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Takuma Sato becomes 1st Japanese driver to win Indy 500

Spaniards Fernando Alonso and Oriol Servia had to pull out of the race with 21 and 17 laps remaining.

IANS | Indianapolis |

Takuma Sato, driving for Andretti Autosport, became the first Japanese driver to win the Indianapolis 500, prevailing at the 101st edition of the iconic IndyCar Series race.

Sato sped to victory at the Indianapolis Motor Speedway on Sunday ahead of Brazil's Helio Castroneves, with Team Penske, who came within a whisker of his fourth Indy 500 win, and newcomer Ed Jones, with Dale Coyne Racing, a Briton born in Dubai, reports Efe.

Spaniards Fernando Alonso, with McLaren Honda Andretti, and Oriol Servia, with Rahal Letterman Lanigan Racing, had to pull out of the race with 21 and 17 laps remaining, respectively — the former due to engine failure and the latter as the result of an accident.

With Sato's win, this is the second consecutive victory at the Indy 500 for Andretti Autosport and the team's third first place finish there in the past four years.

With just seven laps to go in the race, Castroneves zipped by Sato on a bold overtaking move, but the Andretti Autosport driver returned the favour just two laps later and maintained the lead from there until the finish line.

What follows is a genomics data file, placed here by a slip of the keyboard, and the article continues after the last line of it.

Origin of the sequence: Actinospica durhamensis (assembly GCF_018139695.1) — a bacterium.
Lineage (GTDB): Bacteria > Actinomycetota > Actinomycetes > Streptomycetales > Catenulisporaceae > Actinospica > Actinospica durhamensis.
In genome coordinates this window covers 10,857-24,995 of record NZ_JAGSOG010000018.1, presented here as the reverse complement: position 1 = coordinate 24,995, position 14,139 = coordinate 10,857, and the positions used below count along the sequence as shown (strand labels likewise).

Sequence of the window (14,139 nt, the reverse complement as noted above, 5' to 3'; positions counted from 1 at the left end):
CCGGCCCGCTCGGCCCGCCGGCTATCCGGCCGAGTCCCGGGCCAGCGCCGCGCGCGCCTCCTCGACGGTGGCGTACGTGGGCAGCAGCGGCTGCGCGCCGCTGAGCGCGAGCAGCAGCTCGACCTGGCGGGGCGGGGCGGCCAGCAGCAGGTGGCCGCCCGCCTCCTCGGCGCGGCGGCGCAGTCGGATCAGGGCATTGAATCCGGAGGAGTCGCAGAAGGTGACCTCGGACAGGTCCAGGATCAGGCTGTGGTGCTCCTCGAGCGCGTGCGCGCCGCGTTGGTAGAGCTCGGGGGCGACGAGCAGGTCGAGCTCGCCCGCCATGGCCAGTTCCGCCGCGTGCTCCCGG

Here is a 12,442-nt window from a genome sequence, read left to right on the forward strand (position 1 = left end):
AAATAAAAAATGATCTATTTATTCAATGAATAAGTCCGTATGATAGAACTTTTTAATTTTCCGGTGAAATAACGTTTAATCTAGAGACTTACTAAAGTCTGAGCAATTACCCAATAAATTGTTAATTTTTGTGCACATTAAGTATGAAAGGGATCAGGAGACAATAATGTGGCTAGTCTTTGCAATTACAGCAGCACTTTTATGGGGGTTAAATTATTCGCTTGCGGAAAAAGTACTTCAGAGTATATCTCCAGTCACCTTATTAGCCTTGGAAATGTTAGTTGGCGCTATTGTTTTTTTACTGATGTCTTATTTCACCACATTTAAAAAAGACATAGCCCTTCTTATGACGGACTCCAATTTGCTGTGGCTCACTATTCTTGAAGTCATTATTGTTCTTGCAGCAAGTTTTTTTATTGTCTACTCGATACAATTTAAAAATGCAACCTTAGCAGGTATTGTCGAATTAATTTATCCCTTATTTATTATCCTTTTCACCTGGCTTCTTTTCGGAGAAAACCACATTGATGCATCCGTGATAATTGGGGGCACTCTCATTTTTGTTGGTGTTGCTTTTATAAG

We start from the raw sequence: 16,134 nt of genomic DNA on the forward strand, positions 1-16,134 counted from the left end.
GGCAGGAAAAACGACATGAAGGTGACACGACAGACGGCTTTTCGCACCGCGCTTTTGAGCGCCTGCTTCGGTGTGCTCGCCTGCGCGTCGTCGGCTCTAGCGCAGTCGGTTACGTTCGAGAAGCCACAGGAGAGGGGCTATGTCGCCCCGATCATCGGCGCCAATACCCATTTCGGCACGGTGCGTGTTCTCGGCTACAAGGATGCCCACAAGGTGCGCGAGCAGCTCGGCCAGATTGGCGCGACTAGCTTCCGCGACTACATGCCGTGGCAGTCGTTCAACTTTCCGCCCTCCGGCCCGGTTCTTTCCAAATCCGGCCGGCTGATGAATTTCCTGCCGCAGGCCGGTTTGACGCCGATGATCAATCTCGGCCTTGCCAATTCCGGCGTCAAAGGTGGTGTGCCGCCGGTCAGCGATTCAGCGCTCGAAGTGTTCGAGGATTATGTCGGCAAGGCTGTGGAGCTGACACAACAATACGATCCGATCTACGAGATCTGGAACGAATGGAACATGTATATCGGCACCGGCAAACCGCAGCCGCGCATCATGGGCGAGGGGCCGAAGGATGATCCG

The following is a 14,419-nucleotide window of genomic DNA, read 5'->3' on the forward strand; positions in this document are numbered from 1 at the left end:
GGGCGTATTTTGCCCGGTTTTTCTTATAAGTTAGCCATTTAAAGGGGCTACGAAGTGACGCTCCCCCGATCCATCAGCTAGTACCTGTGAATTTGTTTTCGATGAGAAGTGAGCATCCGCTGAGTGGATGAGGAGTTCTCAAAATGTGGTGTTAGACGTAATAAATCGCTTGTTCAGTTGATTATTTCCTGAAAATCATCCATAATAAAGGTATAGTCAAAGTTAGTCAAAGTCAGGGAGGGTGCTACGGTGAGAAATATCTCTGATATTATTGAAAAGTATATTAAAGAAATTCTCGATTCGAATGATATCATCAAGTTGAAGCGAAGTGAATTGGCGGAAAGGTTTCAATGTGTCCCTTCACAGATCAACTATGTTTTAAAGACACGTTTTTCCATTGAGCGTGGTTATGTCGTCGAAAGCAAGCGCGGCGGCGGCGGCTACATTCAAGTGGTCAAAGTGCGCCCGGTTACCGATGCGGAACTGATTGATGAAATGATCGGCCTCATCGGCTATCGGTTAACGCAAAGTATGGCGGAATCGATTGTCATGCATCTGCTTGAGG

A spectacular crash between Scott Dixon and Jay Howard came in the first half of the race, with Dixon's vehicle flying through the air after colliding with Howard's.

Howard's car had gone into the wall and rebounded into Dixon's path and when the two collided the latter's vehicle flipped into the air and into the wall. Both drivers walked away from the crash, but the race was halted temporarily while the debris was cleared.

Multiple crashes led to several cautions during the race's second half, with the most stunning of the collisions occurring on the next-to-last restart when James Davison and Servia made contact and Josef Newgarden, Will Power and James Hinchcliffe became involved in the tangle.

Meanwhile, Alonso, Spain's two-time Formula One world champion driving for McLaren Honda Andretti, had to abandon the race with 21 laps remaining when he blew out his Honda engine during his first-ever appearance at the Indy 500.